With French assistance, these Shermans were kept viable with upgrades to their weapons, engines, and hydraulic systems. When their usefulness as tanks ended, the chassis found new life as artillery and mortar carriers and a variety of battlefield support vehicles. If necessity is the mother of invention, then the Israeli Shermans are a testament to both the need and the ingenuity of the Israeli Army.
From its inception, Zahal, the Israeli Army, has been forced to use ingenuity and improvisation to arm itself against its Arab enemies. In the first years of its life, the tiny nation of Israel, surrounded by enemies pledged to its destruction, found modern weapons few and hard to come by. Such armaments were desperately needed, and the Israelis became adept at filling the gaps in their inventory by acquiring whatever weapons they could from a variety of unusual sources. Once in hand, these weapons often had to be rebuilt or modified to remain effective. Many of them would have been considered obsolete on a European battlefield, but the Israelis made them work. They had no choice—defeat meant the annihilation of their state.
One of the best examples of Israeli ingenuity is their long use of the American-built M4 Sherman tank, that ubiquitous Allied workhorse of World War II. Often decried as inferior to its German opposites because of its relatively thin armor and less effective armament, the Sherman was nonetheless rugged, reliable, and capable of being modified and improved. It was this last quality that enabled the Israelis to use it so effectively.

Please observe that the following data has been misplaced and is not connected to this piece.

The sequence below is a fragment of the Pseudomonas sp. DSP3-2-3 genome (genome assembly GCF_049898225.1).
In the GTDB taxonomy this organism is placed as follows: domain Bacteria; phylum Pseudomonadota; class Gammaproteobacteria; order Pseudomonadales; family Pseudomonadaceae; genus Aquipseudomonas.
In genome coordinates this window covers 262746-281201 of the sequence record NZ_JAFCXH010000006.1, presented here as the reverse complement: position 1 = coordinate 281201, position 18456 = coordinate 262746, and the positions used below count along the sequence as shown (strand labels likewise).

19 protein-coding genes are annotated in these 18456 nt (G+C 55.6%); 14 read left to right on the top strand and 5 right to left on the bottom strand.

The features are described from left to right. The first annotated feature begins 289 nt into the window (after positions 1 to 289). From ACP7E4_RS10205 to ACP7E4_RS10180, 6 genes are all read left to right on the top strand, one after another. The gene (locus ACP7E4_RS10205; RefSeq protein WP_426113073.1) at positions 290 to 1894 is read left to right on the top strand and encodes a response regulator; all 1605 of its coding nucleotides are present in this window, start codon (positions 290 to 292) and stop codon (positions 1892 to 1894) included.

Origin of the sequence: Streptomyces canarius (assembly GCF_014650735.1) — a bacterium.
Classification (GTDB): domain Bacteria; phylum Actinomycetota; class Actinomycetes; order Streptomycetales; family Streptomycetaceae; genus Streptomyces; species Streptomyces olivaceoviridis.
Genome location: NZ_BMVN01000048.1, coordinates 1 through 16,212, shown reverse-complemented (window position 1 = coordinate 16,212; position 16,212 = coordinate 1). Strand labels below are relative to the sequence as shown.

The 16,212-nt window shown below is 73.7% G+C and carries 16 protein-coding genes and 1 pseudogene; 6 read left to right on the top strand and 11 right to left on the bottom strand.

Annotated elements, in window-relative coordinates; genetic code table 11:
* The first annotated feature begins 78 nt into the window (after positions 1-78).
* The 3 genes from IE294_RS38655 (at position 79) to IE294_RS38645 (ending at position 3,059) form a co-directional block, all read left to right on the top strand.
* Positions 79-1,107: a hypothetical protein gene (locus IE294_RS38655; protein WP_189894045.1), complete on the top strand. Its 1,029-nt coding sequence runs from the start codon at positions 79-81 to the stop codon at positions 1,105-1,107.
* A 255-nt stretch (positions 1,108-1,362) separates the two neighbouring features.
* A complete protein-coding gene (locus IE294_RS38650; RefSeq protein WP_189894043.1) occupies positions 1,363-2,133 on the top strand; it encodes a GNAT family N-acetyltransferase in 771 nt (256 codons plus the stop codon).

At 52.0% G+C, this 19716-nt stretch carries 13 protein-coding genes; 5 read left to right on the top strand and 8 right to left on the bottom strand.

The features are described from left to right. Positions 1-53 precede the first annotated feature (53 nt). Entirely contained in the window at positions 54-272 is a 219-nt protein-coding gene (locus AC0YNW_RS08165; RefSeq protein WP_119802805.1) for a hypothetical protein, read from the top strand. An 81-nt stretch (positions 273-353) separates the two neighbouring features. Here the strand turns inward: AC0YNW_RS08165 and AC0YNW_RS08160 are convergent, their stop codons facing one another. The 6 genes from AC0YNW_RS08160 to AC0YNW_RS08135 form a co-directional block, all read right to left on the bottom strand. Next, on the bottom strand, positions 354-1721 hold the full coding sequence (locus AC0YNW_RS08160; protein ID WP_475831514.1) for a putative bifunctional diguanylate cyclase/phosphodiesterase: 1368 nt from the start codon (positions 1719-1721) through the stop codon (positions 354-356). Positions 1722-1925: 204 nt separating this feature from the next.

At its birth, Israel’s military possessed a limited number of armored vehicles, mostly scout cars and truck chassis hastily converted into armored cars with the addition of armor plating and a machine gun or two. Israel’s initial tank force consisted entirely of old French Hotchkiss tanks, obsolete even in the beginning of World War II. Desperate for better tanks, the Israelis literally went to the scrap heap: junkyards in Palestine, Europe, and as far away as the Philippines together contained hundreds of tanks left over and abandoned during the recent global war.
A British scrap yard in Palestine contained the salvageable hulks of one or two Shermans (sources differ). At least one more came from an Italian junkyard. These tanks were smuggled back to Israel, at times disguised or mislabeled as “tractors,” to become parts of the motley collection of weapons that could be used to preserve Israel’s newfound existence. Since these tanks came from junkyards, they were generally unserviceable and required extensive work to get them into shape for combat. Some of the tanks had been “demilitarized” specifically to prevent anyone from reusing them. Often, this was done by drilling holes in the cannon tube or other mechanisms needed for the main weapon. Repairs were made, and the Shermans returned to action with the Israeli Army.